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The Hidden Nature of Wanting Things

Handling negative emotions

water

Here’s a realization that stopped me in my tracks recently: sometimes, when I crave something, what I really desire is not the thing itself, but for the need for it to go away.

Maybe that sounds like two versions of the same thing, but when I reflect that there are often a lot of ways to making a need for something go away without getting the thing itself, then the game begins to change.

To take an easy example: if I want a glass of water, what I really probably want more than the sensation of the water going down my throat is the cessation of my thirst.

In that example, of course, drinking the water is probably the best thing I can do, but what if the thing I want to do is to eat something unhealthy or do something I’ll later regret or act in anger because of negative feelings? In these cases, it would be ideal to stop feeling the need for the thing by some means other than getting what I think I want.

The good news is that there are alternatives that will often make a need or craving go away: for example, meditation or a frank discussion with a supportive friend or family member can often settle an angry or frightened mood, focusing attention on something else can often distract us from an unhealthy or unhelpful activity, and there are at least a couple of dozen of ways to get around being hungry.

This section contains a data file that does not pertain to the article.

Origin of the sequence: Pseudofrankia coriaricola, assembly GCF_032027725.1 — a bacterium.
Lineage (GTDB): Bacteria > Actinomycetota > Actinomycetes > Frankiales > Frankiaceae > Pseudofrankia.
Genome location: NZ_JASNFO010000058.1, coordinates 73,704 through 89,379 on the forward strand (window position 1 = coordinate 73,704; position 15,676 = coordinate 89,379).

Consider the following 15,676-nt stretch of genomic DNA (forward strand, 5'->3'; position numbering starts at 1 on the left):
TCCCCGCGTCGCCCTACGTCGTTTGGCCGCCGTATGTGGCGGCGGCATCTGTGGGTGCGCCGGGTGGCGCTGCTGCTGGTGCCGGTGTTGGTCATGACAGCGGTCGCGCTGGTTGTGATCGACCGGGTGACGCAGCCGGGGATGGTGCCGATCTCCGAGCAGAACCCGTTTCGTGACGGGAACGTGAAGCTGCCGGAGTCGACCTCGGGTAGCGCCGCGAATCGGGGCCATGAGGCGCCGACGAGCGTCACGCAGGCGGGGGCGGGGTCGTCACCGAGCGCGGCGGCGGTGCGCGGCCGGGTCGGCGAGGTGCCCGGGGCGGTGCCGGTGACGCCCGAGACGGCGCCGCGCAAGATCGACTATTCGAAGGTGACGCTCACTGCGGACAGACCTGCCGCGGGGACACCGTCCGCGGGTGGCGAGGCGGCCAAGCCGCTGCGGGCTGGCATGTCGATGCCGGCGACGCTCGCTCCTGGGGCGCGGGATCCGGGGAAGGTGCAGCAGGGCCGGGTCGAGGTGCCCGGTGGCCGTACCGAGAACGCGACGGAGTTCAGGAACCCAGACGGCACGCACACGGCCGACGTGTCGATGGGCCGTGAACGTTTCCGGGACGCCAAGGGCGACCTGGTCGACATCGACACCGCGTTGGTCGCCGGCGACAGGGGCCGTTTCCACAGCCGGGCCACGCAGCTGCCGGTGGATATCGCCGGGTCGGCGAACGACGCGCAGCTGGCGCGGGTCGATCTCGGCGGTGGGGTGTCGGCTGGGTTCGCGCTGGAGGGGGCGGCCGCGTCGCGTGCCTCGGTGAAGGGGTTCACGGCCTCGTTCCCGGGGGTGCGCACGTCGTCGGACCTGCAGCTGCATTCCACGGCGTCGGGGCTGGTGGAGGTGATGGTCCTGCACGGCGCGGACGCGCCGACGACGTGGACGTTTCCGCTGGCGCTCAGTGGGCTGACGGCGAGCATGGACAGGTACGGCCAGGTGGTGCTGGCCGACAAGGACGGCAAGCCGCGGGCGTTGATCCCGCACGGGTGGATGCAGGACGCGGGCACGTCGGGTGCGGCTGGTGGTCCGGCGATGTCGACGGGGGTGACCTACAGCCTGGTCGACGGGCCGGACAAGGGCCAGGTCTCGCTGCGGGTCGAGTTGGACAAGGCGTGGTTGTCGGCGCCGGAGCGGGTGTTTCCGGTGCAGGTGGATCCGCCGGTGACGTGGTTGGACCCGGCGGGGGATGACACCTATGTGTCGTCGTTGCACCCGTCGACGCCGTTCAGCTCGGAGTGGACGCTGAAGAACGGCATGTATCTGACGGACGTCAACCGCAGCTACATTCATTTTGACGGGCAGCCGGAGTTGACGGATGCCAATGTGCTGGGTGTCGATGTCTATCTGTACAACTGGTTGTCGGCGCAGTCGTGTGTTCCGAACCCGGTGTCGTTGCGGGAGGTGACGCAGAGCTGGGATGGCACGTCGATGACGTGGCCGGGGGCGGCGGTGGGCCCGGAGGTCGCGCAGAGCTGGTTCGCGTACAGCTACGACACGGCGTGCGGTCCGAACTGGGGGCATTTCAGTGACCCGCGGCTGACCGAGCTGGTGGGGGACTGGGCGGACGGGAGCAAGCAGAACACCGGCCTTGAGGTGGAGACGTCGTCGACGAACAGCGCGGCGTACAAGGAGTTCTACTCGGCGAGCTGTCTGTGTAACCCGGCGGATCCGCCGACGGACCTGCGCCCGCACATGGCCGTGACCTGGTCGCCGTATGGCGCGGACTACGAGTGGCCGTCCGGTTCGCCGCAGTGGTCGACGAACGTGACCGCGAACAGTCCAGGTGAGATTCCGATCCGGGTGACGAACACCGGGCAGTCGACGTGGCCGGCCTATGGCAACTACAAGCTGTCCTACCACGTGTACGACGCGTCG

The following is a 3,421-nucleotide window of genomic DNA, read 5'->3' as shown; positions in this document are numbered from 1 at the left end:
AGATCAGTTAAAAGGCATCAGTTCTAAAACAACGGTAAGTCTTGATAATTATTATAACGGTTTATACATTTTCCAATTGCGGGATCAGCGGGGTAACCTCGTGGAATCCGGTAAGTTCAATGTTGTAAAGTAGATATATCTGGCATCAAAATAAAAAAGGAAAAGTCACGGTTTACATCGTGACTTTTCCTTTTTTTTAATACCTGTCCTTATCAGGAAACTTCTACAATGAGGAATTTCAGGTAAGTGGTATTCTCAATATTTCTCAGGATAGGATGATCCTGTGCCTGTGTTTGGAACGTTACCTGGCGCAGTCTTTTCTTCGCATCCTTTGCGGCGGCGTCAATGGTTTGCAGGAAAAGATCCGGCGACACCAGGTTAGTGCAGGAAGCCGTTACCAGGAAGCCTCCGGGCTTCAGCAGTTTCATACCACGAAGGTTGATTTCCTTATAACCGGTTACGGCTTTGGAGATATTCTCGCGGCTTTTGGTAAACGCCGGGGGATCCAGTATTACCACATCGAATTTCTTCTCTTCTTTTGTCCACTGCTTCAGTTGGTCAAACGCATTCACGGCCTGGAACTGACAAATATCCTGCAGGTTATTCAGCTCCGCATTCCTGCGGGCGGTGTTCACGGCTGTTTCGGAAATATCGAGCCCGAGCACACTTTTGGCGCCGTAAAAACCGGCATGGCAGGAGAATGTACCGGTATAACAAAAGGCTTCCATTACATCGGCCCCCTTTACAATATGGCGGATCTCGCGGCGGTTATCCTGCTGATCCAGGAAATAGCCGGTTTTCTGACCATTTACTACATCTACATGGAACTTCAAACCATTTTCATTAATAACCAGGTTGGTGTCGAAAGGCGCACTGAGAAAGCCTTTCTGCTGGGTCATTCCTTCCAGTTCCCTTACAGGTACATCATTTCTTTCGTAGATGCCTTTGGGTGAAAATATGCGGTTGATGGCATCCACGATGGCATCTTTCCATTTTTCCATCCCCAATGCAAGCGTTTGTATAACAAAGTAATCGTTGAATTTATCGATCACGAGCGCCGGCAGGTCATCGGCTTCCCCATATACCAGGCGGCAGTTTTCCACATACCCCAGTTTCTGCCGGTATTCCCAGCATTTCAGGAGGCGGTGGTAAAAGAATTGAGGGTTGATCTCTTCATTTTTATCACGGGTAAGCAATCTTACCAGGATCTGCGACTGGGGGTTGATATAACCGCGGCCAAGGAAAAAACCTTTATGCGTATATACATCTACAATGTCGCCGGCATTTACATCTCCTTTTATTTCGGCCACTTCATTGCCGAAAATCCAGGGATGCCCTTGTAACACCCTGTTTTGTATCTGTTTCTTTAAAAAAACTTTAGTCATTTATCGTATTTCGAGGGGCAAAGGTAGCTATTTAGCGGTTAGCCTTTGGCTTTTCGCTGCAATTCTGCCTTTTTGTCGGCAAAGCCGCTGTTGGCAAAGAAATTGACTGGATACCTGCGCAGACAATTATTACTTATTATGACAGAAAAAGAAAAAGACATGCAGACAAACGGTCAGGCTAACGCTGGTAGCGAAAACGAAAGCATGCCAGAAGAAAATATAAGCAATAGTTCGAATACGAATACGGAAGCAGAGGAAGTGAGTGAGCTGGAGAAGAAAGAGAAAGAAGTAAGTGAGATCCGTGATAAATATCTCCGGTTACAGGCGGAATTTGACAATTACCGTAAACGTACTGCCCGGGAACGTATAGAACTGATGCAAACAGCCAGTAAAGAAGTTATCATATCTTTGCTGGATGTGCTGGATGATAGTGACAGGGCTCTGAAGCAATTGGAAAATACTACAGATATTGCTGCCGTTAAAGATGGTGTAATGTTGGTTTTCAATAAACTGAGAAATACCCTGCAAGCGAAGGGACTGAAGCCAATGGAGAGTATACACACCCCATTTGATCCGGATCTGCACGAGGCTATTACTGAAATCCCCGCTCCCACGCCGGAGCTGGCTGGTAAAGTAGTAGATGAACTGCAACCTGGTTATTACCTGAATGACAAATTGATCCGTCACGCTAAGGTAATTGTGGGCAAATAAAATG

The problem I run into, myself, is that I often get caught up in wanting the thing and don’t realize that I just want the need for it to stop. When this happens, anything that may make the need diminish seems like self-denial. Although I may be actually accomplishing what will make me most happy (making the craving go away), my internal commentary insists I’m preventing myself from getting what I want, from getting the object of my craving. This makes me think of a healthy redirection as a fight with myself, and instead of gravitating toward the best choice, I struggle.

I don’t think it’s the case that we always just want the cessation of a need, though I guess somebody could make a case for that. For instance, when I want to listen to music, it doesn’t seem to me that I’d usually be just as happy if the desire for hearing music went away. To use this idea, I’ll have to distinguish between times it applies and times it doesn’t.

Whether the insight will actually prove valuable for me or not, I don’t know, but I’d like to think that it will help me from time to time when I’m having trouble deciding between an appealing option and a healthier but less flashy one, to understand what that decision is really about and act accordingly.

Photo by Bart.

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How Do You Fix Greed? Part I: The Roots of Greed

Society and culture

How do you fix greed? It’s a question that’s plagues our country and much of the world right now, although I’m going to talk about America specifically–because let’s face it, where greed is concerned, we Americans are at the top of the charts. In some other countries, corruption and greed in the government is an especially nasty problem, but here in America greed is more or less a core value, something that’s encouraged for every citizen. As a result, we’re the wealthiest large nation in the world and consume a percentage of the world’s resources that’s far out of proportion to our population.